Cobalt drill bits
The carbide-tipped drill bit is a masonry bit that is particularly suitable for cutting hard materials. It has a longer shelf life, making it more durable and cost-effective than most metal drill bits.
This material type is best-suitable for cutting nonferrous metals. Drill bits with this material are most compatible with stronger metals due to wear resistance and shelf life.
carbide drill bits
Drill bit coating is also an important aspect to discuss. It covers the drill bits and helps reduce friction, buckling, and wear. Most bits usually have titanium as coatings to reduce overheating and increase productivity.
Uncoated bits are particularly applicable to cutting plastic, wood, and soft metals like aluminum. Because the materials are generally low in density and strength, uncoated drill bits work perfectly.
3.2.2 Black oxide/ Black and gold oxide
The black oxide coating helps to increase chip flow and subsequently reduce friction. They are mostly suitable for cutting ferrous materials.
Drill bit with a black oxide coating
3.2.3 Titanium-nitride (TiN) coated
These are similar to uncoated drill bits. However, TiN-coated bits can admittedly cut faster than uncoated bits. They also have a higher shelf life, offering more economic value.
3.2.4 Titanium-aluminum-nitride (TiAlN)/ Aluminum-titanium-nitride (AlTiN) coated
AlTiN is the strongest coating, making it suitable for cutting stronger and softer irons. TiAlN, on the other hand, has high-alloy carbon steel and titanium applications.
3.3 Shank Design
The shank is the end of your drill bit that you attach to your drill chuck. However, it is worth mentioning that we have different chuck sizes and match the corresponding bit size. Let’s take a look at these shank types.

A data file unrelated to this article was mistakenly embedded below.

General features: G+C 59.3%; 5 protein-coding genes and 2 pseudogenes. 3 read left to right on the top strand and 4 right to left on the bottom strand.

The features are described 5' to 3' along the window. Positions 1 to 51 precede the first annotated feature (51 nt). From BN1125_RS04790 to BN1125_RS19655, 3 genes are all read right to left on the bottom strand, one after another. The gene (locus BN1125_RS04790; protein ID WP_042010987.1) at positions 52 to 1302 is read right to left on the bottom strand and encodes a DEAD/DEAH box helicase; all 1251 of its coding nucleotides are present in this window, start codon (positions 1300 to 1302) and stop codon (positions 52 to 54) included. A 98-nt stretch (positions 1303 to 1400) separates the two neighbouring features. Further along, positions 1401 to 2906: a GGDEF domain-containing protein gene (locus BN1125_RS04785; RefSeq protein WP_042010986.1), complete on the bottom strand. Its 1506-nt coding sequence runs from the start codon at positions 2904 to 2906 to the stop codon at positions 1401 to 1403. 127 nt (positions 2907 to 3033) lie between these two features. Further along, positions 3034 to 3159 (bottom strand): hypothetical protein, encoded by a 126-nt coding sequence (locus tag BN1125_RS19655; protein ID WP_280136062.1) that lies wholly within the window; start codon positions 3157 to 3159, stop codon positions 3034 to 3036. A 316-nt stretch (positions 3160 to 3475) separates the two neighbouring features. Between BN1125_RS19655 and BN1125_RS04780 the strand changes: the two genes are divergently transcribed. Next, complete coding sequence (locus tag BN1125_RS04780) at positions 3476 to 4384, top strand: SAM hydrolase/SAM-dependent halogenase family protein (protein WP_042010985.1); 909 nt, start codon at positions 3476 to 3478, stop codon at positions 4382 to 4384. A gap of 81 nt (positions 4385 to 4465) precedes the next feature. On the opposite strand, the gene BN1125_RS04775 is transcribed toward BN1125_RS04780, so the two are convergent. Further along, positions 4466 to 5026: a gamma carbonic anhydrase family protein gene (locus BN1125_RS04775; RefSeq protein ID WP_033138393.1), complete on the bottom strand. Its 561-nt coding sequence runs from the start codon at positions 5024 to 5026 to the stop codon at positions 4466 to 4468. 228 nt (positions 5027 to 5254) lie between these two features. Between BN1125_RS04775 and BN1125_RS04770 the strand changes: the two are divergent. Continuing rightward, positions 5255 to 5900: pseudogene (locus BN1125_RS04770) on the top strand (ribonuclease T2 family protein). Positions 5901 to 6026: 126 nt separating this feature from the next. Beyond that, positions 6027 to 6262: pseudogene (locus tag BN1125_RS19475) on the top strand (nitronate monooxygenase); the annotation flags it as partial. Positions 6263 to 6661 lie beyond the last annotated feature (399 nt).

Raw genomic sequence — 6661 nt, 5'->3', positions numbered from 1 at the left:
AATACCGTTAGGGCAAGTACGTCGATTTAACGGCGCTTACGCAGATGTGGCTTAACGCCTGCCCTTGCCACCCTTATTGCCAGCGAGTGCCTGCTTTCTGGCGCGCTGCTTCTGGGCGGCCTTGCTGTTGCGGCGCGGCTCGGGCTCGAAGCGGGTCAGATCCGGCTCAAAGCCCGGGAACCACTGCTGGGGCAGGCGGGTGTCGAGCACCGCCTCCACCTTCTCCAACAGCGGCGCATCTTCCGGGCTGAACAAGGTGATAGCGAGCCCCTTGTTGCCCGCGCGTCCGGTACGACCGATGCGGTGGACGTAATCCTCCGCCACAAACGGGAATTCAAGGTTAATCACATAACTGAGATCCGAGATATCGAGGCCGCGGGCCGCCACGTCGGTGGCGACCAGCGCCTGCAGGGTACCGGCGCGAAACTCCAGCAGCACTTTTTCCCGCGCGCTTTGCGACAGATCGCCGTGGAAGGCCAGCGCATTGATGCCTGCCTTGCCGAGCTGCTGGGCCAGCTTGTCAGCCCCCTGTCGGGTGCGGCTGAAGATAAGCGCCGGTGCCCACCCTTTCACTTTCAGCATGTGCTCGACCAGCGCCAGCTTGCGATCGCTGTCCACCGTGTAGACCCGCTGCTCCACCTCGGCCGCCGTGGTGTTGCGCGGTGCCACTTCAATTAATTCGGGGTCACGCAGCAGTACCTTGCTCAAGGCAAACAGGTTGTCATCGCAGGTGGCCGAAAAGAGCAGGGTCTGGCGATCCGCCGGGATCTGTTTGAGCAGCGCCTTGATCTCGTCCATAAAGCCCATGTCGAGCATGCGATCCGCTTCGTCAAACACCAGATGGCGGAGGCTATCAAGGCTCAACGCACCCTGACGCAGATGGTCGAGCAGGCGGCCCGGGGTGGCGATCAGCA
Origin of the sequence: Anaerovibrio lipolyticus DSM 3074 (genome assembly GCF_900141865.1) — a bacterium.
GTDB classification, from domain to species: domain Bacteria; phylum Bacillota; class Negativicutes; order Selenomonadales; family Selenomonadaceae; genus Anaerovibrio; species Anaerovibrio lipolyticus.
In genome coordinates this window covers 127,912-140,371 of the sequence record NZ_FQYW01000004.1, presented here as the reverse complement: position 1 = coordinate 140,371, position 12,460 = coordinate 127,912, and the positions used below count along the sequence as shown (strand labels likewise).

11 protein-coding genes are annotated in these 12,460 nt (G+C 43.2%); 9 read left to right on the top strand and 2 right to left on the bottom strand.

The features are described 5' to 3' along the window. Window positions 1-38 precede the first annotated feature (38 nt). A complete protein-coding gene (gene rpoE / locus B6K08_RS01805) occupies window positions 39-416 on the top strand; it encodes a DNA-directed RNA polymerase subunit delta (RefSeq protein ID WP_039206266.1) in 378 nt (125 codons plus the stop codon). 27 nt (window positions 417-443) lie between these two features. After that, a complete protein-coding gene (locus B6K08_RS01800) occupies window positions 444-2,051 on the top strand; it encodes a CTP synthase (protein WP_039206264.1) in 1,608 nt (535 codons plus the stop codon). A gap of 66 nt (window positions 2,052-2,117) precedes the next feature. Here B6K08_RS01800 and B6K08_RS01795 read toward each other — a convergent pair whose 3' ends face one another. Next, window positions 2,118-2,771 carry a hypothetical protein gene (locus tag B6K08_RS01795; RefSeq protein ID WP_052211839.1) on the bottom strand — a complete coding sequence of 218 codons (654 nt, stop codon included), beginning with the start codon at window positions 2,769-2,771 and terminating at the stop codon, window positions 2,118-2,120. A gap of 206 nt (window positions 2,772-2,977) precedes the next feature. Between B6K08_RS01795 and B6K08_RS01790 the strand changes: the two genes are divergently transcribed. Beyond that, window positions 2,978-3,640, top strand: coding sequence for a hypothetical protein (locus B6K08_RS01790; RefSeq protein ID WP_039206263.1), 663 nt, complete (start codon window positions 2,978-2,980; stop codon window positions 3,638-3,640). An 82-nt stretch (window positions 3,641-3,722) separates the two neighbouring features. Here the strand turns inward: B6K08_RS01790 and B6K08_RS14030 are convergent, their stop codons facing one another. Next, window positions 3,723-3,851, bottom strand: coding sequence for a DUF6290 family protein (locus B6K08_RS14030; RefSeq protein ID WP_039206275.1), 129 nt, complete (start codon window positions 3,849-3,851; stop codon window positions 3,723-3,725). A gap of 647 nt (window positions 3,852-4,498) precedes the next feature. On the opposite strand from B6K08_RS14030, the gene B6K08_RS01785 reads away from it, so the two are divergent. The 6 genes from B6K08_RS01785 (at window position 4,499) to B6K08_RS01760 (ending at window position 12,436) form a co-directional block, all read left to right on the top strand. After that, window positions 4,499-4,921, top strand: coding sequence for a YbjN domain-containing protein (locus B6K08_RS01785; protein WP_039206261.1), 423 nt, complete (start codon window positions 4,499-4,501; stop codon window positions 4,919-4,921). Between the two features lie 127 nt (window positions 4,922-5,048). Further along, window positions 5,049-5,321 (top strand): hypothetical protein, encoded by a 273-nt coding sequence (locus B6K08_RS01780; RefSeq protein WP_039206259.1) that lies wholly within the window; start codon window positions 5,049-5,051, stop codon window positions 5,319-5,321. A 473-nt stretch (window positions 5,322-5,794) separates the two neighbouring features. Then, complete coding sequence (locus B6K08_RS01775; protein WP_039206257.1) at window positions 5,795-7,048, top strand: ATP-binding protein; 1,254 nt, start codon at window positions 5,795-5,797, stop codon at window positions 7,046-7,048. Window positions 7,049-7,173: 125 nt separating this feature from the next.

3.3.1 no-spin shank.
The no-spin shank has a unique flute design that keeps the drill bit from wandering.
3.3.2 Hex shank.
The hex shank has a sturdy six-sided design that helps it remain steady during cutting operations on hard metals.
3.4 Nit style
The nit style of a drill bit is essential because they are responsible for cutting. They also determine the type of cuts that apply to your metal.
Spiral or Standard flute is the most common type of nit style with a 30° angle inclination. Hence, they are suitable for hard metals.
3.4.2 Parabolic spiral-flute
Parabolic spiral flute design cuts in a self-clearing way as it helps remove chips as you continue cutting. They are most suitable for cutting plastics and aluminum.
Section 4: How to Tell If a Drill Bit Is for Metal?
You can tell if a drill bit is for metal or other materials in different ways. Hence, it would be best if you took note of the following.
4.1 The tip angle
The tip angle will determine the type of material the drill bit can cut. The common angles include 118 and 135 degrees. For most minor drilling tasks, drill bits with 118-degree tip angles are suitable.
However, the drill bits with a 135-degree tip angle are perfect if you want to cut on hardened materials or metals.
4.2 Metal-boring bits